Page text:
Malcolm Cheape, IN HARBOUR; 01 Marine Painting, With Footnotes, #297

Malcolm Cheape, (b. 1964)
48cm x 66cm
Private collection

Malcolm Cheape was born in 1964. He is a graduate of Duncan of Jordanstone College of Art and Design in Dundee.

Malcolm Cheape’s primary subject matter is the contemporary and historical world of commercial, industrial and naval shipping. The Scottish east and west coast gives Malcolm the ideal background from which to capture the grace and character of commercial water-bound vessels. He is avid natural historian and through researching the archives of the British maritime museums, and investigating the history and design of boats gone by, Cheape’s art work attempts to mirror both past and present. 

Malcolm Cheap works primarily in ink and acrylic. His clever usage of collage – including Scottish poetry, financial records, engineering drawings, hydrological charts, and mythological iconography – makes his paintings truly unique. Relying on tonal effect, a limited range of colours and clever use of collage, his paintings are strikingly distinctive capturing the grace and beauty of the old sailing ships, the vigour and power of warships and the special charm of fishing boats working the Scottish waters.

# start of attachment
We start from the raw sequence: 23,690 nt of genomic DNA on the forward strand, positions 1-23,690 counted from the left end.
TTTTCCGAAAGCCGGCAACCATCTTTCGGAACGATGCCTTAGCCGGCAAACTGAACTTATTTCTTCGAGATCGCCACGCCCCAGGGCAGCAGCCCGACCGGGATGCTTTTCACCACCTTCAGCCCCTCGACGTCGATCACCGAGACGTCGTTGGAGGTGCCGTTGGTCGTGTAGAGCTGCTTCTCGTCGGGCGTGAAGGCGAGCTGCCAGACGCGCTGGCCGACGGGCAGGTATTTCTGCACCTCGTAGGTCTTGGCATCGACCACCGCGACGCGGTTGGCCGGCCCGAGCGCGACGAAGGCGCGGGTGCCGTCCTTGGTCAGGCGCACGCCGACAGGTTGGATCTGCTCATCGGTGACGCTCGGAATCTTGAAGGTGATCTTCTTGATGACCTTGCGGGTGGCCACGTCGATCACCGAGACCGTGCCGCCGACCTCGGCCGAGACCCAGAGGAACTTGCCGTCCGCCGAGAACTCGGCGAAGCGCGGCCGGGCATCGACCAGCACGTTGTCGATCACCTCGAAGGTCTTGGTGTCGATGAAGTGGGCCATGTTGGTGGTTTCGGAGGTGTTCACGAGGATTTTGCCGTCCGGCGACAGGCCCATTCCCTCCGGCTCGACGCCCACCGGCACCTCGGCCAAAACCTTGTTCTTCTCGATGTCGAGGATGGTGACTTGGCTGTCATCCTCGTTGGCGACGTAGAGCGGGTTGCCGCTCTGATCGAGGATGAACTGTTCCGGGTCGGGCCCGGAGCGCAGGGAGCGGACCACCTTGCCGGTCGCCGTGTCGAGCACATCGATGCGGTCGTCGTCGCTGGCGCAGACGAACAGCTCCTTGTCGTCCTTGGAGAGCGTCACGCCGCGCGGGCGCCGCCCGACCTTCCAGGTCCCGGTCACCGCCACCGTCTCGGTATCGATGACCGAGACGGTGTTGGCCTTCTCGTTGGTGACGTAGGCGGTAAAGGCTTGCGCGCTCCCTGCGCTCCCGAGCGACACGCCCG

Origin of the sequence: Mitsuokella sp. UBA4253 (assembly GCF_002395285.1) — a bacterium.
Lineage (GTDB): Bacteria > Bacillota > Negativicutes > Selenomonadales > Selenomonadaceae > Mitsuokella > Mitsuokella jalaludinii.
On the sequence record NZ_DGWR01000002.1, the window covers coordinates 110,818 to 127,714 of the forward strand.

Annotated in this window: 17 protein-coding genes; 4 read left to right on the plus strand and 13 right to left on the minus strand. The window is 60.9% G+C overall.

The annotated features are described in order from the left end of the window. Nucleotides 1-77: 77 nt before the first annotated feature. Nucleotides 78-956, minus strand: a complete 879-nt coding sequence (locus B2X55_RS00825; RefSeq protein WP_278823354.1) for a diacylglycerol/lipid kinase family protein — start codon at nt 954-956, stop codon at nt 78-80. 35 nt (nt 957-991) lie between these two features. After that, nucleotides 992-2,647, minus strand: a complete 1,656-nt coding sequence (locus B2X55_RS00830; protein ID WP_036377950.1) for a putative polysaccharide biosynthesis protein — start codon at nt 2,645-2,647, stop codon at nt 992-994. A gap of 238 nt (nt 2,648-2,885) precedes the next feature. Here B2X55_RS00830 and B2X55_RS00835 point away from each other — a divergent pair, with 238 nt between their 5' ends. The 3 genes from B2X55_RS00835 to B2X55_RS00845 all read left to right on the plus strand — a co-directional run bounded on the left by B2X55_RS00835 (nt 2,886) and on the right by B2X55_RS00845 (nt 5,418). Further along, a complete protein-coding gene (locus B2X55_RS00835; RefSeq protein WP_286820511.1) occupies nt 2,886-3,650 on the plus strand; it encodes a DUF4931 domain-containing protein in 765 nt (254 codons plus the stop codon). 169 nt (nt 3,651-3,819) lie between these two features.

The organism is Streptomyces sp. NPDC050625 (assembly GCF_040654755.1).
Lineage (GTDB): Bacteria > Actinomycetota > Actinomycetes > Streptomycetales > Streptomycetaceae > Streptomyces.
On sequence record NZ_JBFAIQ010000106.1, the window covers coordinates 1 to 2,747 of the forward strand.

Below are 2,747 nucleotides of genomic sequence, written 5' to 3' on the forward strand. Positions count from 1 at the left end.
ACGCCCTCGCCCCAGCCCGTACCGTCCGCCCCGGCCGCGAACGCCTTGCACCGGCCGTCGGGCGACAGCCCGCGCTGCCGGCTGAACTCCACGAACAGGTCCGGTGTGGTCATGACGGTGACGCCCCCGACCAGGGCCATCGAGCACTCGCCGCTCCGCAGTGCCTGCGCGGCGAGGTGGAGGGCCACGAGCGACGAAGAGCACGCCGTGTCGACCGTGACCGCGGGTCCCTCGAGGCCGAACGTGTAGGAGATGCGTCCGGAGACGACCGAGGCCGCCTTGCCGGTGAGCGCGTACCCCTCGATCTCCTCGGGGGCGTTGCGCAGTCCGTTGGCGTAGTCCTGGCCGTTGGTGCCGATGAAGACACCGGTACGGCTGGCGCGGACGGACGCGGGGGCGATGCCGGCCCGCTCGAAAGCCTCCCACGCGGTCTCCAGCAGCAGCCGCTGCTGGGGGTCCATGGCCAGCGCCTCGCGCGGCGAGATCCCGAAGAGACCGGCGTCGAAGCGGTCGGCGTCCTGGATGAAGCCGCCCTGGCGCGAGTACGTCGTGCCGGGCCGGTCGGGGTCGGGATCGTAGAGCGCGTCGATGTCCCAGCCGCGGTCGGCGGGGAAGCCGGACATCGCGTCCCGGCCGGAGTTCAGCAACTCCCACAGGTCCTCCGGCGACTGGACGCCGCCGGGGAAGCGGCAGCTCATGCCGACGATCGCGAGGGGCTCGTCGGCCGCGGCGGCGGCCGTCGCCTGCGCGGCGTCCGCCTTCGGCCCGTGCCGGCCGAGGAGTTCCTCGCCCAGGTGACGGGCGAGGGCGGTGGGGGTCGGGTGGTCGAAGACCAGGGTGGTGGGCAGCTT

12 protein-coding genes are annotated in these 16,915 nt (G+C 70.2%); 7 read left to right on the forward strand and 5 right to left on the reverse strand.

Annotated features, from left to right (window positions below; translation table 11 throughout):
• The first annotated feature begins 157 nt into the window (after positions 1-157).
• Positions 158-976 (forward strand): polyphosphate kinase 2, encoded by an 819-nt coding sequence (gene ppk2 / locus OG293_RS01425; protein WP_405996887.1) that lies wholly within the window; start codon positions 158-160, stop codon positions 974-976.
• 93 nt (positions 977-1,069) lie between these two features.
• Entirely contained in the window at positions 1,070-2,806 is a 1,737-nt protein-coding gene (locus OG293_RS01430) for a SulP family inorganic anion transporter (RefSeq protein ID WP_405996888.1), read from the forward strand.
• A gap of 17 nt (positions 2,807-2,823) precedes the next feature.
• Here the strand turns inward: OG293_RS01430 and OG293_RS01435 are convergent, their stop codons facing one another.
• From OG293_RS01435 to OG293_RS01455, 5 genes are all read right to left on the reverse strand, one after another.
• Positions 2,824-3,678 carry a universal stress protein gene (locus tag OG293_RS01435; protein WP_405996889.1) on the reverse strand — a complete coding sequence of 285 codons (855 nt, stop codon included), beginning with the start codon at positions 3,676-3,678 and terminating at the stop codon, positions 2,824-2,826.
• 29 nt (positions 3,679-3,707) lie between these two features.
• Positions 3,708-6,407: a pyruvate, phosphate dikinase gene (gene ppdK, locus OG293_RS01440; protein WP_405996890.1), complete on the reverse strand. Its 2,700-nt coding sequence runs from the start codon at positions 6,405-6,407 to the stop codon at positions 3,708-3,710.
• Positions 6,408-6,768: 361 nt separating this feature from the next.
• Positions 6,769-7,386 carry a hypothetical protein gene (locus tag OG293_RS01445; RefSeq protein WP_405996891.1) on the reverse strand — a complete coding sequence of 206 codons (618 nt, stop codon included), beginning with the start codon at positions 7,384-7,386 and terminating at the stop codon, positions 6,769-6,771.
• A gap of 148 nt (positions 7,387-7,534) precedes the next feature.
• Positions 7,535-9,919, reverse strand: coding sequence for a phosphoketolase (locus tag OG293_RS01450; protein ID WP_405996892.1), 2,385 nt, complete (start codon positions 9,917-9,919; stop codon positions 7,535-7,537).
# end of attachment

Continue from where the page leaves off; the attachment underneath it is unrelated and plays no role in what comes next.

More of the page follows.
In addition to Red Rag Art Gallery Malcolm Cheape modern art work has been exhibited at other leading Scottish Art Galleries. His work is in many public collections including the City Art Centre in Edinburgh, the Perth Art Gallery, the McLean Collection in the Greennock Art Gallery, and in many private art collections around the world. More on Malcolm Cheape

Please visit my other blogs: Art CollectorMythologyMarine ArtPortrait of a Lady, The OrientalistArt of the Nude and The Canals of VeniceMiddle East Artistsand 365 Saints, also visit my Boards on Pinterest

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Author: Zaidan Art Blog

I search Art History for Beautiful works that may, or may not, have a secondary or unexpected story to tell. I then write short summaries that grow from my research. Art work is so much more when its secrets are exposed

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